Friday 3 May 2024

Praying Mantis - Defiance (2024)

Country: UK
Style: Hard Rock
Rating: 9/10
Release Date: 19 Apr 2024
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I only review new rock and metal at Apocalypse Later and I've often talked about the main reason why I do that. So many of my fellow fans back in the eighties seem to have fallen prey to the belief that "all new music sucks". They're quite clearly wrong and I'd cite the fifteen hundred albums I've reviewed over the past six years as evidence for that. However, those people are also missing out on the fact that some of the bands who they use as examples of why rock music was so much better back then aren't just still going but are putting out their best material now.

Case in point: Praying Mantis. They formed way back in 1974 when I was toddling around causing a lot of heartache for my parents and they only released a sole album back in the day, Time Tells No Lies in 1981. Sure, it's a good one, but I'd suggest their most recent couple of albums are right up there with it, if not above it. That's Katharsis a couple of years ago and Defiance right now. This is a good one on a first listen, which is always a telling sign, but it grows on a second and cements its stature on a third.

The opening three songs explain why. From the Start is a solid opener, lively if not fast, there to be an attention grabber. Defiance is slower but has a majesty that builds it wonderfully, with an epic feel that makes it surprising to realise that it's over in four minutes and change, making it shorter than the opener. That majesty returns in songs like Forever in My Heart or Never Can Say Goodbye and, after a few listens, seems to pervade pretty much everything. Feelin' Lucky ups the tempo to rock out but with an elegance that reminds of the sort of thing we might expect from Demon.

They make for a strong opening, ably setting the stage for what's to come. Before I tell you that a few later songs are better still, let's dive into the acknowledgement that track four is a cover, the old Joe Lynn Turner-era Rainbow classic, I Surrender. It's an excellent version with another superb vocal performance from John Cuijpers and some sumptuous dual guitar work from Tino Troy and Andy Burgess. However, it initially seems rather redundant because it doesn't add anything to an established classic that we already know.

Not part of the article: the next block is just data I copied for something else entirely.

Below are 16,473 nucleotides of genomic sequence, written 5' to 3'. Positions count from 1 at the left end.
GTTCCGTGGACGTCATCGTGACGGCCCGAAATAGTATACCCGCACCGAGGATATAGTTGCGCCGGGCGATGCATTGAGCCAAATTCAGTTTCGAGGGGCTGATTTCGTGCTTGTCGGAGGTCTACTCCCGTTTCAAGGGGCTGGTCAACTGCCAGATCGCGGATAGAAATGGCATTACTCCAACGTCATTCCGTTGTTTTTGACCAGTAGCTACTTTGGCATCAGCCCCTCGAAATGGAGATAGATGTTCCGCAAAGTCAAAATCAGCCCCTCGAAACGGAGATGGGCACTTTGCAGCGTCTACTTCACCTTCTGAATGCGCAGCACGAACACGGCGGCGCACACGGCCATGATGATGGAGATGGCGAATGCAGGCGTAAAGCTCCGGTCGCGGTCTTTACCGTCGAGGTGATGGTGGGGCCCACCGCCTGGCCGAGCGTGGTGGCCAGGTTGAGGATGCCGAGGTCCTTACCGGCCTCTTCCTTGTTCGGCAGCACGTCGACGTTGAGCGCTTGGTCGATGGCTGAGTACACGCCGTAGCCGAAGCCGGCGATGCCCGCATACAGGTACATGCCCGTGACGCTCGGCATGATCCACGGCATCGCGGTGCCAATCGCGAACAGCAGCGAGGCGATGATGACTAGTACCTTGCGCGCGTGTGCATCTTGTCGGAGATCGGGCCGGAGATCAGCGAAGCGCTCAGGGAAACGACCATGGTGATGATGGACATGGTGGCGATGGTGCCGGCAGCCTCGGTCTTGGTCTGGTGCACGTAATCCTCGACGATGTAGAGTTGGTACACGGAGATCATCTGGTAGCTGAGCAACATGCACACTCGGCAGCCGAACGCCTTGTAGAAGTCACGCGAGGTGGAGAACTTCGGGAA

The point is that there's history here. It was written by Russ Ballard and its first release was on a Head East single in 1980. Praying Mantis recorded a version during the Time Tells No Lies sessions in 1981, but they didn't release it on the grounds that Rainbow had just done that. I presume that led to the selection of a Kinks song instead, All Day and All of the Night, for that album and as the second single from it. And so this is the modern day Praying Mantis re-staking their claim to it as a song that fits their style perfectly, which it does.

What's particularly telling is that other songs here, especially Give It Up, unfold in the same style of emphatic arena rock. This is an original and it's not quite as good as I Surrender, but it deserves to be in the same setlist. Forever in My Heart and One Heart would play wonderfully to arena rock fans too, both starting out like power ballads even if only the former stays there. These just ooze with the majesty I talked about earlier, the second adding an elegant acoustic guitar solo during its second half, power chords maintaining the impact behind it. There's some major sustain on the vocals of John Cuijpers on these, not that he skimps on that elsewhere.

That emphasises how he's a real boon to this band nowadays. He's the most recent arrival, joining in 2013 alongside drummer Hans in't Zandt, their decade plus with Praying Mantis cementing how this is easily the most consistent line-up they've ever had. Both simply fit here, even though both are Dutch and the band is English. The instrumental Nightswim is no less worthy an inclusion here for its lack of vocals, but when Cuijpers rips into the next song, Standing Tall, we see just how much he belongs in this band.

I mentioned that, as strong as the opening three songs are, there are better still to come. While I can't resist Forever in My Heart, even being generally put off by power ballads, but Standing Tall is my easy pick for the best song here and my personal favourite. It starts out like Rush and turns into Demon, with a dash of Survivor in the commerciality of its riffs and, as it builds, one of Golden Earring in its incessant drive. That's a catchy keyboard riff but an excellent guitar solo too and the best thing about it is that it manages to be a faster paced rocker without losing the majesty of the slower songs. But there's also Give It Up and Let's See and Never Can Say Goodbye and... let's just say that this is a damn fine album that ends even better than it begins.

What fascinates me the most is that we appear to be in a heyday of classic bands who predated my discovery of rock and metal in 1984 but who are putting out amazing material right now. It seems bizarre to suggest it, but could I come up with a theoretical tour more enticing to me in 2024 than Praying Mantis, Demon and Diamond Head, this band seeming like the missing link between the two? I don't think so, unless we add Weapon too for good measure. Let's revisit that in a few weeks when I review the new Demon album.

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